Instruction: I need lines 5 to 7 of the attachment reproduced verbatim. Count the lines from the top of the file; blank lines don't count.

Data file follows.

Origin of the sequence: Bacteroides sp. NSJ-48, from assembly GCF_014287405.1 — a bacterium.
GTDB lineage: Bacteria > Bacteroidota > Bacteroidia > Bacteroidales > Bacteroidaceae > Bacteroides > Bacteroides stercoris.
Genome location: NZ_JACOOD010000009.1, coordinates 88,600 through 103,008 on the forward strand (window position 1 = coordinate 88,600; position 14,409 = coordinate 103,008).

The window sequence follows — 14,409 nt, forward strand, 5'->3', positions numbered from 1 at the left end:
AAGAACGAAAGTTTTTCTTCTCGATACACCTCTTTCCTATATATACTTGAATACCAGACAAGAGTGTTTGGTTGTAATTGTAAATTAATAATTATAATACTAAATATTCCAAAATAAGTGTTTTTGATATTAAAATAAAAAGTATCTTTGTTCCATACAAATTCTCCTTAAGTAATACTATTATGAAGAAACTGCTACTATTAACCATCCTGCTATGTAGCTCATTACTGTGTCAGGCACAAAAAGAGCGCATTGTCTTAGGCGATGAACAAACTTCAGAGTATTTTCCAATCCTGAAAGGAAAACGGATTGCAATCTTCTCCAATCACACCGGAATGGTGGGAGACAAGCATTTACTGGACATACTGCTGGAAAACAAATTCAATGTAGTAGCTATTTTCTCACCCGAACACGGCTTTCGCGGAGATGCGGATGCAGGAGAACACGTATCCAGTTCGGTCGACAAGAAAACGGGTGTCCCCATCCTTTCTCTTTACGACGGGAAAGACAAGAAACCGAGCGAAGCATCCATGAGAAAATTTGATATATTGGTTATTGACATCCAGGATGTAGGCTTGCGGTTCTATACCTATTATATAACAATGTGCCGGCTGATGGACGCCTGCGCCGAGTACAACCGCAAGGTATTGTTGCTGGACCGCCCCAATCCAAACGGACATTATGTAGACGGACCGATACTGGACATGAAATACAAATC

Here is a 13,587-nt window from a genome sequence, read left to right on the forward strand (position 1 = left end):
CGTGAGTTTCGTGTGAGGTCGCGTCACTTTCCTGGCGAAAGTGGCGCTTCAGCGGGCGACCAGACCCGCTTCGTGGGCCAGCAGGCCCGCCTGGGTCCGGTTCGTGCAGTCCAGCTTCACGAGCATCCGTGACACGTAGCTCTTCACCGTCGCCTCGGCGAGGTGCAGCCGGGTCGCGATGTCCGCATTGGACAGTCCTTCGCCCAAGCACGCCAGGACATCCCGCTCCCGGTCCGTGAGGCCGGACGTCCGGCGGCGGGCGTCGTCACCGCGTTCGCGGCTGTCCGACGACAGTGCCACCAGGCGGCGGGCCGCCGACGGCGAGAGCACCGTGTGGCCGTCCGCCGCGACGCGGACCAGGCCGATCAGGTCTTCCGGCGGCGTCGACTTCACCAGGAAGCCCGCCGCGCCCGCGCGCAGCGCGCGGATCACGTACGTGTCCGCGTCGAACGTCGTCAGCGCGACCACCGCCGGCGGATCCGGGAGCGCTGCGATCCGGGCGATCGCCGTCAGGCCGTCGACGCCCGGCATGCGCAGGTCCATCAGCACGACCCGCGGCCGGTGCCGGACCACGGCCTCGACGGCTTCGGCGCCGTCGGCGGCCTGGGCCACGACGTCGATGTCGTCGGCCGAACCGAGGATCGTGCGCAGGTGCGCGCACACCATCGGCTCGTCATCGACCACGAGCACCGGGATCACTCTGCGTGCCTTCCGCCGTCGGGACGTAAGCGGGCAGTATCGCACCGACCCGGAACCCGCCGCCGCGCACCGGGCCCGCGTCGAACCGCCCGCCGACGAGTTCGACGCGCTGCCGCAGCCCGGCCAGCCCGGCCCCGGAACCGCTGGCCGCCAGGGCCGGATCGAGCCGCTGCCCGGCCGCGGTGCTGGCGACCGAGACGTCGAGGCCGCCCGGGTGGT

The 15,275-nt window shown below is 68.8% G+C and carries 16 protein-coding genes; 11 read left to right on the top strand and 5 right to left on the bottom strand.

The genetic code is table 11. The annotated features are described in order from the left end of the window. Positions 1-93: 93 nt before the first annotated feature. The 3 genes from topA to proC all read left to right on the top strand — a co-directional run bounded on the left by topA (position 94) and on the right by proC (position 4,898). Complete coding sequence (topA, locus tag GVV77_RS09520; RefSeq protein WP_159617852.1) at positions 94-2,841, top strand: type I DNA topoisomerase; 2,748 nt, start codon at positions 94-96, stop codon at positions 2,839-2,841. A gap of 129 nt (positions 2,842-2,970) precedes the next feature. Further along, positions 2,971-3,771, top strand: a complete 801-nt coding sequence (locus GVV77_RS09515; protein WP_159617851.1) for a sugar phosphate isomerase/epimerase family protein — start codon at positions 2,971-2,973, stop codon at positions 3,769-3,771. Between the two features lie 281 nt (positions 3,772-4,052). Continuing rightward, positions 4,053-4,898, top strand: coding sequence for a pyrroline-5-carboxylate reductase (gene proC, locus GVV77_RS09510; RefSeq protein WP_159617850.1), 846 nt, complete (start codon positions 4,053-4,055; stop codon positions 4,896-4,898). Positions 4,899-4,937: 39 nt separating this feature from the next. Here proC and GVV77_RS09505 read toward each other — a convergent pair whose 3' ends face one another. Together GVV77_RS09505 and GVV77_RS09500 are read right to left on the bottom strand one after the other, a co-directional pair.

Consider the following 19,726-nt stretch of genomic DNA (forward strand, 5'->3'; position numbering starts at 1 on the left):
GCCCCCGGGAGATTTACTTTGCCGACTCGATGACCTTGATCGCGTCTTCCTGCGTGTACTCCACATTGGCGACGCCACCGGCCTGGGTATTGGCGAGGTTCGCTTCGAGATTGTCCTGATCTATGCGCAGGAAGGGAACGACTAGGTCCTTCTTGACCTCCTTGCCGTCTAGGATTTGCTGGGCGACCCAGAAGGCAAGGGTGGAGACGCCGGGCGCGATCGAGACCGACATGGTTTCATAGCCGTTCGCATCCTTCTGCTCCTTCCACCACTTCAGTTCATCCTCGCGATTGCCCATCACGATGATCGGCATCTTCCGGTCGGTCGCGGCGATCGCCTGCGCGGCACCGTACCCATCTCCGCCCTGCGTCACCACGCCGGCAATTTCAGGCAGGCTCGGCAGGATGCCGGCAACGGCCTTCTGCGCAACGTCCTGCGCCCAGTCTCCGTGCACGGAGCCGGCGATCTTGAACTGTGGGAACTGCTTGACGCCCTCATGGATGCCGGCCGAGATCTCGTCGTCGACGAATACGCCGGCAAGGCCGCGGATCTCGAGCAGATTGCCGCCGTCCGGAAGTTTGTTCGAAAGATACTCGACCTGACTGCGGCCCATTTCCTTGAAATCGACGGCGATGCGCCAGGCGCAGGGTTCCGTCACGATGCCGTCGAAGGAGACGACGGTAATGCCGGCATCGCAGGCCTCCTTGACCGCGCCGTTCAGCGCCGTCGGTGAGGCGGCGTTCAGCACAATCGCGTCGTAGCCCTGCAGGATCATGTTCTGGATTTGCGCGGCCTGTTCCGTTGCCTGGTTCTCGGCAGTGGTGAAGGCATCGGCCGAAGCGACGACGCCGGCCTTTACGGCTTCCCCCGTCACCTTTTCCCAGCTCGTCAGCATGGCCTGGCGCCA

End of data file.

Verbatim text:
AAGAACGAAAGTTTTTCTTCTCGATACACCTCTTTCCTATATATACTTGAATACCAGACAAGAGTGTTTGGTTGTAATTGTAAATTAATAATTATAATACTAAATATTCCAAAATAAGTGTTTTTGATATTAAAATAAAAAGTATCTTTGTTCCATACAAATTCTCCTTAAGTAATACTATTATGAAGAAACTGCTACTATTAACCATCCTGCTATGTAGCTCATTACTGTGTCAGGCACAAAAAGAGCGCATTGTCTTAGGCGATGAACAAACTTCAGAGTATTTTCCAATCCTGAAAGGAAAACGGATTGCAATCTTCTCCAATCACACCGGAATGGTGGGAGACAAGCATTTACTGGACATACTGCTGGAAAACAAATTCAATGTAGTAGCTATTTTCTCACCCGAACACGGCTTTCGCGGAGATGCGGATGCAGGAGAACACGTATCCAGTTCGGTCGACAAGAAAACGGGTGTCCCCATCCTTTCTCTTTACGACGGGAAAGACAAGAAACCGAGCGAAGCATCCATGAGAAAATTTGATATATTGGTTATTGACATCCAGGATGTAGGCTTGCGGTTCTATACCTATTATATAACAATGTGCCGGCTGATGGACGCCTGCGCCGAGTACAACCGCAAGGTATTGTTGCTGGACCGCCCCAATCCAAACGGACATTATGTAGACGGACCGATACTGGACATGAAATACAAATC

Here is a 13,587-nt window from a genome sequence, read left to right on the forward strand (position 1 = left end):
CGTGAGTTTCGTGTGAGGTCGCGTCACTTTCCTGGCGAAAGTGGCGCTTCAGCGGGCGACCAGACCCGCTTCGTGGGCCAGCAGGCCCGCCTGGGTCCGGTTCGTGCAGTCCAGCTTCACGAGCATCCGTGACACGTAGCTCTTCACCGTCGCCTCGGCGAGGTGCAGCCGGGTCGCGATGTCCGCATTGGACAGTCCTTCGCCCAAGCACGCCAGGACATCCCGCTCCCGGTCCGTGAGGCCGGACGTCCGGCGGCGGGCGTCGTCACCGCGTTCGCGGCTGTCCGACGACAGTGCCACCAGGCGGCGGGCCGCCGACGGCGAGAGCACCGTGTGGCCGTCCGCCGCGACGCGGACCAGGCCGATCAGGTCTTCCGGCGGCGTCGACTTCACCAGGAAGCCCGCCGCGCCCGCGCGCAGCGCGCGGATCACGTACGTGTCCGCGTCGAACGTCGTCAGCGCGACCACCGCCGGCGGATCCGGGAGCGCTGCGATCCGGGCGATCGCCGTCAGGCCGTCGACGCCCGGCATGCGCAGGTCCATCAGCACGACCCGCGGCCGGTGCCGGACCACGGCCTCGACGGCTTCGGCGCCGTCGGCGGCCTGGGCCACGACGTCGATGTCGTCGGCCGAACCGAGGATCGTGCGCAGGTGCGCGCACACCATCGGCTCGTCATCGACCACGAGCACCGGGATCACTCTGCGTGCCTTCCGCCGTCGGGACGTAAGCGGGCAGTATCGCACCGACCCGGAACCCGCCGCCGCGCACCGGGCCCGCGTCGAACCGCCCGCCGACGAGTTCGACGCGCTGCCGCAGCCCGGCCAGCCCGGCCCCGGAACCGCTGGCCGCCAGGGCCGGATCGAGCCGCTGCCCGGCCGCGGTGCTGGCGACCGAGACGTCGAGGCCGCCCGGGTGGT